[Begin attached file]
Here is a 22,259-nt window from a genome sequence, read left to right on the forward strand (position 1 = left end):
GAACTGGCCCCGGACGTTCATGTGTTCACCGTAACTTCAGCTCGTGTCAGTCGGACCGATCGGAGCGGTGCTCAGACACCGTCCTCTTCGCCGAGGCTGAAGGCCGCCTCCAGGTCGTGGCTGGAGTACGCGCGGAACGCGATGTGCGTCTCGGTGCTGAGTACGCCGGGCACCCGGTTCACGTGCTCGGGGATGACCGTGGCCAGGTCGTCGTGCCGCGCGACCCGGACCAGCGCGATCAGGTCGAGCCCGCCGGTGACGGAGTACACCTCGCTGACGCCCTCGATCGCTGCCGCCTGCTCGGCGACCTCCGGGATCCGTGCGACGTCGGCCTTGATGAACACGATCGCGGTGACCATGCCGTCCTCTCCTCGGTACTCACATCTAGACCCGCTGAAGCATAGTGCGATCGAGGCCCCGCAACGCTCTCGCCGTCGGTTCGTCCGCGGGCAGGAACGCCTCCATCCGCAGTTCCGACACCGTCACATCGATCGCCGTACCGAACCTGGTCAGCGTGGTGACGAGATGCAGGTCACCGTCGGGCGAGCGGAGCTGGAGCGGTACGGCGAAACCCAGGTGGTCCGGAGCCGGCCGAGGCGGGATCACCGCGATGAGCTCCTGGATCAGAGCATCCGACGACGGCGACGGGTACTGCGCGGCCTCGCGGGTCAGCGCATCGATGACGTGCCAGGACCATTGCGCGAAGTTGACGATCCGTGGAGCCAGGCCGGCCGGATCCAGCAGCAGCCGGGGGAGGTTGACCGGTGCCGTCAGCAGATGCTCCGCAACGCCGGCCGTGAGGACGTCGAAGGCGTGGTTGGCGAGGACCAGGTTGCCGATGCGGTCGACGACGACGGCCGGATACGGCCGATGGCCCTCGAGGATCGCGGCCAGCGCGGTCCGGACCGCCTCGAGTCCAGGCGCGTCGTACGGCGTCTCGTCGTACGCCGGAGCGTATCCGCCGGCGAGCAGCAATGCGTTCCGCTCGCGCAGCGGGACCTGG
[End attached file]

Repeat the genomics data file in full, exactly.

Here is a 22,259-nt window from a genome sequence, read left to right on the forward strand (position 1 = left end):
GAACTGGCCCCGGACGTTCATGTGTTCACCGTAACTTCAGCTCGTGTCAGTCGGACCGATCGGAGCGGTGCTCAGACACCGTCCTCTTCGCCGAGGCTGAAGGCCGCCTCCAGGTCGTGGCTGGAGTACGCGCGGAACGCGATGTGCGTCTCGGTGCTGAGTACGCCGGGCACCCGGTTCACGTGCTCGGGGATGACCGTGGCCAGGTCGTCGTGCCGCGCGACCCGGACCAGCGCGATCAGGTCGAGCCCGCCGGTGACGGAGTACACCTCGCTGACGCCCTCGATCGCTGCCGCCTGCTCGGCGACCTCCGGGATCCGTGCGACGTCGGCCTTGATGAACACGATCGCGGTGACCATGCCGTCCTCTCCTCGGTACTCACATCTAGACCCGCTGAAGCATAGTGCGATCGAGGCCCCGCAACGCTCTCGCCGTCGGTTCGTCCGCGGGCAGGAACGCCTCCATCCGCAGTTCCGACACCGTCACATCGATCGCCGTACCGAACCTGGTCAGCGTGGTGACGAGATGCAGGTCACCGTCGGGCGAGCGGAGCTGGAGCGGTACGGCGAAACCCAGGTGGTCCGGAGCCGGCCGAGGCGGGATCACCGCGATGAGCTCCTGGATCAGAGCATCCGACGACGGCGACGGGTACTGCGCGGCCTCGCGGGTCAGCGCATCGATGACGTGCCAGGACCATTGCGCGAAGTTGACGATCCGTGGAGCCAGGCCGGCCGGATCCAGCAGCAGCCGGGGGAGGTTGACCGGTGCCGTCAGCAGATGCTCCGCAACGCCGGCCGTGAGGACGTCGAAGGCGTGGTTGGCGAGGACCAGGTTGCCGATGCGGTCGACGACGACGGCCGGATACGGCCGATGGCCCTCGAGGATCGCGGCCAGCGCGGTCCGGACCGCCTCGAGTCCAGGCGCGTCGTACGGCGTCTCGTCGTACGCCGGAGCGTATCCGCCGGCGAGCAGCAATGCGTTCCGCTCGCGCAGCGGGACCTGG